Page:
After petitions by internet service providers and lawmakers, the National Telecommunications and Information Administration on Wednesday announced it’s providing a waiver for the Broadband Equity, Access, and Deployment program that will allow companies to use a wider variety of financial instruments.
The announcement follows several requests this year by regional internet providers, trade groups and a bipartisan coalition of senators who noted that the BEAD program’s requirement of a 25% letter of credit would stifle the nationwide rollout of high-speed internet. The NTIA’s waiver adds new financing options and opens the possibility for companies to put up smaller percentages of project costs as collateral.
In a blog post entitled “Ensuring Robust Participation in the BEAD Program,” the federal agency thanked those who’d pointed out the challenges posed by the program’s financial requirements.
“Being a good steward of taxpayer dollars also means encouraging robust participation from Internet service providers (ISPs) of all types and sizes,” the announcement reads. “Inclusivity is key: where larger ISPs may have the resources to deploy quickly, smaller providers often have unique expertise in serving some of the hardest-to-reach communities in America. When providers compete for BEAD funding, states and territories can more efficiently spend their allocations and make the most of this historic investment.”
The waiver adjusts the provisions of the BEAD program’s notice of funding opportunity, which sets requirements for participation. The waiver adds options such as lines of credit from credit unions and performance bonds.
It also opens the possibility of participants to reduce letter-of-credit obligation below 25% over time or reduce the amount of their performance bonds below 100% over time. In some cases, it allows initial letters of credit or performance bonds to be just 10% of a subaward, with some stipulations.
“By providing an expanded universe of potential issuers of LOCs and specific, permissible alternatives to the LOC requirement, NTIA remains faithful to our objectives of encouraging robust participation from a broad range of service providers while giving states and territories more ways to ensure that grant recipients can build a high-quality network and operate it for years to come,” the announcement reads.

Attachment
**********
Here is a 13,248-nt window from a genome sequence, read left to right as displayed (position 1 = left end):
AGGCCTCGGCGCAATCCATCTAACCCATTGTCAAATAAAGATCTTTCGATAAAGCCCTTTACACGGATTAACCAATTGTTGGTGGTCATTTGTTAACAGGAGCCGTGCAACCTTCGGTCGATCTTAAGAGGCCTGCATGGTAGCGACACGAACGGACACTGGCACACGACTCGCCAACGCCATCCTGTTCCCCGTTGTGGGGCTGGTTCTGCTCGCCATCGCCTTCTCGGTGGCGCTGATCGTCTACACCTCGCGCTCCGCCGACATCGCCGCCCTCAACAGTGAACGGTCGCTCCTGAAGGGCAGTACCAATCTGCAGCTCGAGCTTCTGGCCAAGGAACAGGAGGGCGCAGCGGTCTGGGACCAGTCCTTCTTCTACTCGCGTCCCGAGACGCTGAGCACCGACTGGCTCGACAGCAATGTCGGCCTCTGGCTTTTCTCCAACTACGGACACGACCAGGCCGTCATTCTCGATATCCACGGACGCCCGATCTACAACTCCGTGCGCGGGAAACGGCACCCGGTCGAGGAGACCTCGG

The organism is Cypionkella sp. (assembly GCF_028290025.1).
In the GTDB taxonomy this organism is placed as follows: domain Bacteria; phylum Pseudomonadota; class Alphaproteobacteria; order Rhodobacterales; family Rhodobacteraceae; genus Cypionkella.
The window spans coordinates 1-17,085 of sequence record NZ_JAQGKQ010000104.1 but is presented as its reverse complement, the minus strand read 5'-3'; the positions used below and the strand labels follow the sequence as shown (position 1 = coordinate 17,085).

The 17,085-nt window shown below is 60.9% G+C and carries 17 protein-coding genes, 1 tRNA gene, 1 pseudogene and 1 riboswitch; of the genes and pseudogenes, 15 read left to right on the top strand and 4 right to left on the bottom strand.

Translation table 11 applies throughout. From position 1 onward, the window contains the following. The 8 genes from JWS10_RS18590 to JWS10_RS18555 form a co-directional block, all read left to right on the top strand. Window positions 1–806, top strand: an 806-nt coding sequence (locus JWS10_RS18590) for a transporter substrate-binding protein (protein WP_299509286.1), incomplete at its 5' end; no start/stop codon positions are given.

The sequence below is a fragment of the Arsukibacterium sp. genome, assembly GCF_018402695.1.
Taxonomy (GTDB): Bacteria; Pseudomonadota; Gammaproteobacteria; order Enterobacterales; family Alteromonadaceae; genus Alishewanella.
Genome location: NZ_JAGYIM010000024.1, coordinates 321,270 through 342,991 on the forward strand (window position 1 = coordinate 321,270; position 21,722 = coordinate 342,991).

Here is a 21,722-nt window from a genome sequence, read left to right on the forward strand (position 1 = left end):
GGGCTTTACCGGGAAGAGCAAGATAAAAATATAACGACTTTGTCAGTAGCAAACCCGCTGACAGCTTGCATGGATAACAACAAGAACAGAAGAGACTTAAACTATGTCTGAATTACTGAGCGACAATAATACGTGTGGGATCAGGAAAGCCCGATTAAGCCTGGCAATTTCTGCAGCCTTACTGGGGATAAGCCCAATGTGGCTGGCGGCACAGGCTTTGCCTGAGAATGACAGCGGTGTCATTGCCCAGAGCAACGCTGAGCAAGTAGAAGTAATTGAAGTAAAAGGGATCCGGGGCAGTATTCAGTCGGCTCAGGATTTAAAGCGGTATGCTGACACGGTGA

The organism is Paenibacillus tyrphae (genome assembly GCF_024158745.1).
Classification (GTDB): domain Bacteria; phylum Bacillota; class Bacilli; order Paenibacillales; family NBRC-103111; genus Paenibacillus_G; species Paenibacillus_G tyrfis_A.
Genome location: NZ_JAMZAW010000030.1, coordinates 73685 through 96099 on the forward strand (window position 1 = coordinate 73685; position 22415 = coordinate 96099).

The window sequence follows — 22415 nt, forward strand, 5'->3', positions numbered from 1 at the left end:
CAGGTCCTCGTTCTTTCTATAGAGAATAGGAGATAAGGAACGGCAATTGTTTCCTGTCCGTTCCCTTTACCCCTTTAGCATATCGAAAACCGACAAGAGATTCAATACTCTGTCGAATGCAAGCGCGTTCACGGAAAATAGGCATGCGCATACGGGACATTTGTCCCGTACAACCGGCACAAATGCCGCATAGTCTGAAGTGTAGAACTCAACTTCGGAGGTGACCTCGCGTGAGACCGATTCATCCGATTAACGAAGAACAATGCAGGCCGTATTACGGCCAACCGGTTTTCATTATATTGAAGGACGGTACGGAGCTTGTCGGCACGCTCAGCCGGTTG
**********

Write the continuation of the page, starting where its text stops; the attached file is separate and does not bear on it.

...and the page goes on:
The NTIA also said that states can request waivers for additional circumstances not covered by this waiver, adding: “Achieving Internet for All requires a whole-of-nation approach at every step, and we will continue to collaborate as we implement this historic initiative.”
The waiver was well received by industry groups, such as the Fiber Broadband Association, which represents hundreds of internet service providers.
“This is an important step toward ensuring more midsize and small providers, which have long supported underserved communities, have fair opportunity to participate in the historic BEAD program and connect Americans to high-speed fiber broadband,” Gary Bolton, the association’s chief executive, said in a statement shared with press. “We look forward to continuing our work with NTIA and addressing any actions needed to make reliable broadband a reality for all Americans.”
The Schools, Health & Libraries Broadband Coalition, which was among the groups to join in earlier petitions, decried the original requirements because they “disadvantaged smaller, non-profit, municipal and community-based organizations that cannot afford to sock away 25% of the project’s costs upfront in addition to providing 25% match funding.”
“The waiver grants States the flexibility to reduce or waive the letter of credit obligations based on meeting certain build-out milestones, which is fiscally prudent while also encouraging a variety of Internet Service Providers to participate in the program,” reads a statement released by the group Wednesday. “More competition will reduce prices for anchor institutions and will lead to more effective use of the BEAD funds.”
States are meanwhile formulating plans to blanket their states with high-speed internet access via the $42.5 billion made available by the BEAD program. The Biden administration announced BEAD funding allocations this past June. Texas received the most — more than $3.3 billion, followed by California at $1.9 billion and Missouri at $1.7 billion. Nineteen states were each awarded more than $1 billion.
Delaware Gov. John Carney last week claimed that his state, the nation’s second-smallest state geographically at 2,489 square miles, will be the first to achieve universal broadband access.